finish of the morning run. The greatest praise, too, goes to M. V. Smith for winning the premier veteran award on ki 1904 .396-cc.
Quadrant motor-cycle, no easy machine to manage on those gradients and in the press of Surrey beauty-spot traffic.
This event was popular With the public and received Commendable police traffic control, but for 1954 the organisers will no doubt use less-occupied roads.-L.
Best I FOURTEENTH B.A.R.C. MEMBERS’ MEETING (Sept. 12th)
At one time it seemed that the 13.A.R.C. did not intend to encourage amateur sports-car racing at Goodwood, but its policy changed and the excellent series of Members’ Meetings were organised, counting towards the MOTOR SPORT Brooklands Memorial Trophy. This year an additional meeting of this kind was held on September 12th. not counting for the Trophy, which Cliff Davis had already won. In 1954 we hope that four Members’ Meetings will again be held, all of them counting towards the Trophy.
The first race on September 12th was for closed cars, all races being over five laps. On the initial lap Moore’s Renault 750 led from Foster’s s.v. Morris Minor and Leonard Potter’s 745-c.c. DynePanhard, the Renault lurching a little at the chicane. the Morris more stable and the Panhard sliding its tail with one wl eel in the air in the Dyne style to which we are by now delightedly accustomed. Already Hawkes’ old but not vintage Vauxhall saloon had retired.
On the next lap the three leading positions had reversed themselves, and thereafter Potter was never in danger, winning by 14.8 sec. from Harry Lester’s Lester-M.G. coupe, with Everard’S smart black DB2 Aston Martin, with blue grille and wheels, in third place from scratch. Bledsoe, a Yank from Mauston, didn’t seem to like corners in his fast-accelerating Porsche. Potter averaged 59.86 mp.h. on this, his second Goodwood Win in this car, Everard making fastest lap at 75.66 m.p.h.
In the: first scratch race Colin Chapman’s Lotus took the lead when Watling-Greenwood’s R.W.G. melted a piston and held it to the end, averaging 69.01 m.p.h., to win by 4.8 sec. from Cuff-Miller’s modified Brooklands Riley Nine, which seemed to misfire a trifle, with Metcalfe’s famous Fiat Ballila being beaten into third place at St. Mary’s on lap three. Mallock Vats a good fourth in his fleet Ford-Austin, applying a vast handle brake before the chicane, the Nimrod retired, and Maton’s Riley Imp, with only three active cylinders, also retired. Cuff-Miller made fastest lap, at 70.47 m.p.h.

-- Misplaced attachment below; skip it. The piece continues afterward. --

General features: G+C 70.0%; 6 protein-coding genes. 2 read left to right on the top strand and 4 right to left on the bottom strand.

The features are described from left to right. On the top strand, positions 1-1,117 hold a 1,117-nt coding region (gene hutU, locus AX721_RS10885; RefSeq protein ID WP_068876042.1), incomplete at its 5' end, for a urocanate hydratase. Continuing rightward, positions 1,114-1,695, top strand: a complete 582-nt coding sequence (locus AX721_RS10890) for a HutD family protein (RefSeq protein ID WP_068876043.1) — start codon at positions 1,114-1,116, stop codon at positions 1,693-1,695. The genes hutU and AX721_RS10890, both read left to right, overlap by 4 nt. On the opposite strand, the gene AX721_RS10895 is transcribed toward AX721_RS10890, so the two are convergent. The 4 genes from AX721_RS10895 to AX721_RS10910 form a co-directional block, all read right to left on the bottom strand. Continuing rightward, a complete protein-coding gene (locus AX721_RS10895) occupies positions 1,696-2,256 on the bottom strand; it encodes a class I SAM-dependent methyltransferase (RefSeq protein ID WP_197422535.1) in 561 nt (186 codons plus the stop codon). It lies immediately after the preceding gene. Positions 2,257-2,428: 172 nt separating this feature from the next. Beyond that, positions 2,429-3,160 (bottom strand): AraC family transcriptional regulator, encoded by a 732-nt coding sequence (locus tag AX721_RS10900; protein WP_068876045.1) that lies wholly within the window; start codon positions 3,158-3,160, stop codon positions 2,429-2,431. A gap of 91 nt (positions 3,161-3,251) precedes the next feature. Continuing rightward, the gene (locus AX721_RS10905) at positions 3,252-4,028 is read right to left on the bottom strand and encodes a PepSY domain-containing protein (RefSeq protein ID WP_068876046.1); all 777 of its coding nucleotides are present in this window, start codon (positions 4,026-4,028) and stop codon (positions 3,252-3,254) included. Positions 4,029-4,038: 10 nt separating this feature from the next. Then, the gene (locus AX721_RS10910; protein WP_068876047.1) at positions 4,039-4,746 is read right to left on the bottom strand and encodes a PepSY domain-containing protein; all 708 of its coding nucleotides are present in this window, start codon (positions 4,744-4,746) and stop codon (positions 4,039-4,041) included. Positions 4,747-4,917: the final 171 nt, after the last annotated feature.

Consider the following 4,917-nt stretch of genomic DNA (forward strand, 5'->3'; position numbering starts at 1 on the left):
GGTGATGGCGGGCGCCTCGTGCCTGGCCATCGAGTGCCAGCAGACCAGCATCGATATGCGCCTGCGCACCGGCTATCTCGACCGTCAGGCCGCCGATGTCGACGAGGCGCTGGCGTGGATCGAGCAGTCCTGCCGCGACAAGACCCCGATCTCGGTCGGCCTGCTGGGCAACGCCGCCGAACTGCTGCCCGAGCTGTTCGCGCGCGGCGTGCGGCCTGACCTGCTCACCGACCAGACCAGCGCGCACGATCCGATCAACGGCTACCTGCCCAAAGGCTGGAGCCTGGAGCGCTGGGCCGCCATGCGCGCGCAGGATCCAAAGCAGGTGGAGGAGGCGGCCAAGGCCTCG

The next scratch race produced a great battle between Gammon’s M.G. and Dargue’s neat M.G., for although Gammon led at the end of each lap the sleeker M.G. was never far away’ and if Gammon was perhaps a shade quicker through 1,Voodeote, he was rumoured to be worried by a doubtful cylinder-head gasket. As Peter finally pulled away he looked back for his adversary. He won by 12.2 sec., at 74.3 m.p.h. In third place, P. S. Bailey hustled no end in his Bailey Special, which has a four-carburetter Riley engine. He had some wild moments at the chicane, causing the crowd to laugh, but was obviously learning fast, for on his final lap he went through really fast, lapping faster, indeed, than anyone, at 77.42 m.p.h. The three Galloise M.G.s. specials with Series II TO engines, had plenty of incidents, Price’s retiring in 100 yards, Griffiths’ spinning in a vast arc onto the grass out of the chiCane on hip two, and Davies’ hitting the pits on the last lap because the steering came adrift. Ruddock’s Lester-M.G. lost oil pressure and became very sick after passing Dargue on the first lap to occupy second place.